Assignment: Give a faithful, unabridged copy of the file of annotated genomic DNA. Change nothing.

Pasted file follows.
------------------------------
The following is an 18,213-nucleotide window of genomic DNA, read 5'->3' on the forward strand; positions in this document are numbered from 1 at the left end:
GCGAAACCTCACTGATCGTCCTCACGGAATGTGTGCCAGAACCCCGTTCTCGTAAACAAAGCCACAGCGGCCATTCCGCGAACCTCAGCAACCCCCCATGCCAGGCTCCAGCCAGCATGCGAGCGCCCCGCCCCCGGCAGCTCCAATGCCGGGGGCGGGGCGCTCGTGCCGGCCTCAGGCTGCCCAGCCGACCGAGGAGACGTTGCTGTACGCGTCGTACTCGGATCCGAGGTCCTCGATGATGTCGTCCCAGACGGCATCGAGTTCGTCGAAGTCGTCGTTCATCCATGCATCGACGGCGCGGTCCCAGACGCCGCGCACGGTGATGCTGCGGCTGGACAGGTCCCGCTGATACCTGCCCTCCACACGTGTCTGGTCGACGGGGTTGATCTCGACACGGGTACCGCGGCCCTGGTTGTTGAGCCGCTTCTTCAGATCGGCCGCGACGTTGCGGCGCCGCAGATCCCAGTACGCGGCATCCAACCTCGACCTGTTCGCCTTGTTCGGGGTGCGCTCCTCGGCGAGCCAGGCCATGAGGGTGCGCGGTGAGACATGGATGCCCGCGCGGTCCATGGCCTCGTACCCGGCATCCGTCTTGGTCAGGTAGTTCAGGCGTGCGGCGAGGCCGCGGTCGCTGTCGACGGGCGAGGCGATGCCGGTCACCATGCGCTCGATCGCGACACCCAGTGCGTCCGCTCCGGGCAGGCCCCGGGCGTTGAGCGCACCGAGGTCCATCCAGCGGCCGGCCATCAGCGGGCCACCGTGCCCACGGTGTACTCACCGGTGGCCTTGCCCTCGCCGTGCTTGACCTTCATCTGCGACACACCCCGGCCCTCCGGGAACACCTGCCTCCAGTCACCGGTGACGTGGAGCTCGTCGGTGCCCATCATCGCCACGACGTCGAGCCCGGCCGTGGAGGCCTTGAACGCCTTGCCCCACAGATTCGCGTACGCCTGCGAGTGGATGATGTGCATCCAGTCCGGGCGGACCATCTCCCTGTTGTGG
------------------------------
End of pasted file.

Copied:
The following is an 18,213-nucleotide window of genomic DNA, read 5'->3' on the forward strand; positions in this document are numbered from 1 at the left end:
GCGAAACCTCACTGATCGTCCTCACGGAATGTGTGCCAGAACCCCGTTCTCGTAAACAAAGCCACAGCGGCCATTCCGCGAACCTCAGCAACCCCCCATGCCAGGCTCCAGCCAGCATGCGAGCGCCCCGCCCCCGGCAGCTCCAATGCCGGGGGCGGGGCGCTCGTGCCGGCCTCAGGCTGCCCAGCCGACCGAGGAGACGTTGCTGTACGCGTCGTACTCGGATCCGAGGTCCTCGATGATGTCGTCCCAGACGGCATCGAGTTCGTCGAAGTCGTCGTTCATCCATGCATCGACGGCGCGGTCCCAGACGCCGCGCACGGTGATGCTGCGGCTGGACAGGTCCCGCTGATACCTGCCCTCCACACGTGTCTGGTCGACGGGGTTGATCTCGACACGGGTACCGCGGCCCTGGTTGTTGAGCCGCTTCTTCAGATCGGCCGCGACGTTGCGGCGCCGCAGATCCCAGTACGCGGCATCCAACCTCGACCTGTTCGCCTTGTTCGGGGTGCGCTCCTCGGCGAGCCAGGCCATGAGGGTGCGCGGTGAGACATGGATGCCCGCGCGGTCCATGGCCTCGTACCCGGCATCCGTCTTGGTCAGGTAGTTCAGGCGTGCGGCGAGGCCGCGGTCGCTGTCGACGGGCGAGGCGATGCCGGTCACCATGCGCTCGATCGCGACACCCAGTGCGTCCGCTCCGGGCAGGCCCCGGGCGTTGAGCGCACCGAGGTCCATCCAGCGGCCGGCCATCAGCGGGCCACCGTGCCCACGGTGTACTCACCGGTGGCCTTGCCCTCGCCGTGCTTGACCTTCATCTGCGACACACCCCGGCCCTCCGGGAACACCTGCCTCCAGTCACCGGTGACGTGGAGCTCGTCGGTGCCCATCATCGCCACGACGTCGAGCCCGGCCGTGGAGGCCTTGAACGCCTTGCCCCACAGATTCGCGTACGCCTGCGAGTGGATGATGTGCATCCAGTCCGGGCGGACCATCTCCCTGTTGTGG